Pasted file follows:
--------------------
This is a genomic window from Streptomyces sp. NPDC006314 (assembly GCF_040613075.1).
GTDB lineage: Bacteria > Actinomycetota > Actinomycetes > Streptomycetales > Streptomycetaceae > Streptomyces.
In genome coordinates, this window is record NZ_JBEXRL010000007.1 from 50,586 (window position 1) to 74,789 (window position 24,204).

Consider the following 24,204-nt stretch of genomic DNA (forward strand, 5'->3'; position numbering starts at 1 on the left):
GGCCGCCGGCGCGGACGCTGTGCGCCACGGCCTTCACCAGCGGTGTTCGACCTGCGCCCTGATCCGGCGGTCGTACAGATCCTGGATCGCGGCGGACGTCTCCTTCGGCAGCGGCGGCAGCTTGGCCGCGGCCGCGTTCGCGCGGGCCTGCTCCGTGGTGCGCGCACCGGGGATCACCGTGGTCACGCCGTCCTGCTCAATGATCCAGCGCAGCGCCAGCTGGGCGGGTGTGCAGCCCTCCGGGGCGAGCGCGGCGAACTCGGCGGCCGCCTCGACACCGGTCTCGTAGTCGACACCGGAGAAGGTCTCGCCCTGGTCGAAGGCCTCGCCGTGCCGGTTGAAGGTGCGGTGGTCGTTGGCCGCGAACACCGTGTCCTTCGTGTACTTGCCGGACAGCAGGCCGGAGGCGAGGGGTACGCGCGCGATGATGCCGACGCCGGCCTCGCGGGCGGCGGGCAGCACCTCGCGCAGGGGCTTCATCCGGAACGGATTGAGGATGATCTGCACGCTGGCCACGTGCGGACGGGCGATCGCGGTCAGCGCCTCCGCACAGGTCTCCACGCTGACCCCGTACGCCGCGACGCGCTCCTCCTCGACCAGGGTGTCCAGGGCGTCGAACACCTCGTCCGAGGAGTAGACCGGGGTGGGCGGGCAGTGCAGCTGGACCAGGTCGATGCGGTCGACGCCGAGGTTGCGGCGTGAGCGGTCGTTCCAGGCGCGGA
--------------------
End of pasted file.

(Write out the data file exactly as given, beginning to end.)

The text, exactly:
This is a genomic window from Streptomyces sp. NPDC006314 (assembly GCF_040613075.1).
GTDB lineage: Bacteria > Actinomycetota > Actinomycetes > Streptomycetales > Streptomycetaceae > Streptomyces.
In genome coordinates, this window is record NZ_JBEXRL010000007.1 from 50,586 (window position 1) to 74,789 (window position 24,204).

Consider the following 24,204-nt stretch of genomic DNA (forward strand, 5'->3'; position numbering starts at 1 on the left):
GGCCGCCGGCGCGGACGCTGTGCGCCACGGCCTTCACCAGCGGTGTTCGACCTGCGCCCTGATCCGGCGGTCGTACAGATCCTGGATCGCGGCGGACGTCTCCTTCGGCAGCGGCGGCAGCTTGGCCGCGGCCGCGTTCGCGCGGGCCTGCTCCGTGGTGCGCGCACCGGGGATCACCGTGGTCACGCCGTCCTGCTCAATGATCCAGCGCAGCGCCAGCTGGGCGGGTGTGCAGCCCTCCGGGGCGAGCGCGGCGAACTCGGCGGCCGCCTCGACACCGGTCTCGTAGTCGACACCGGAGAAGGTCTCGCCCTGGTCGAAGGCCTCGCCGTGCCGGTTGAAGGTGCGGTGGTCGTTGGCCGCGAACACCGTGTCCTTCGTGTACTTGCCGGACAGCAGGCCGGAGGCGAGGGGTACGCGCGCGATGATGCCGACGCCGGCCTCGCGGGCGGCGGGCAGCACCTCGCGCAGGGGCTTCATCCGGAACGGATTGAGGATGATCTGCACGCTGGCCACGTGCGGACGGGCGATCGCGGTCAGCGCCTCCGCACAGGTCTCCACGCTGACCCCGTACGCCGCGACGCGCTCCTCCTCGACCAGGGTGTCCAGGGCGTCGAACACCTCGTCCGAGGAGTAGACCGGGGTGGGCGGGCAGTGCAGCTGGACCAGGTCGATGCGGTCGACGCCGAGGTTGCGGCGTGAGCGGTCGTTCCAGGCGCGGA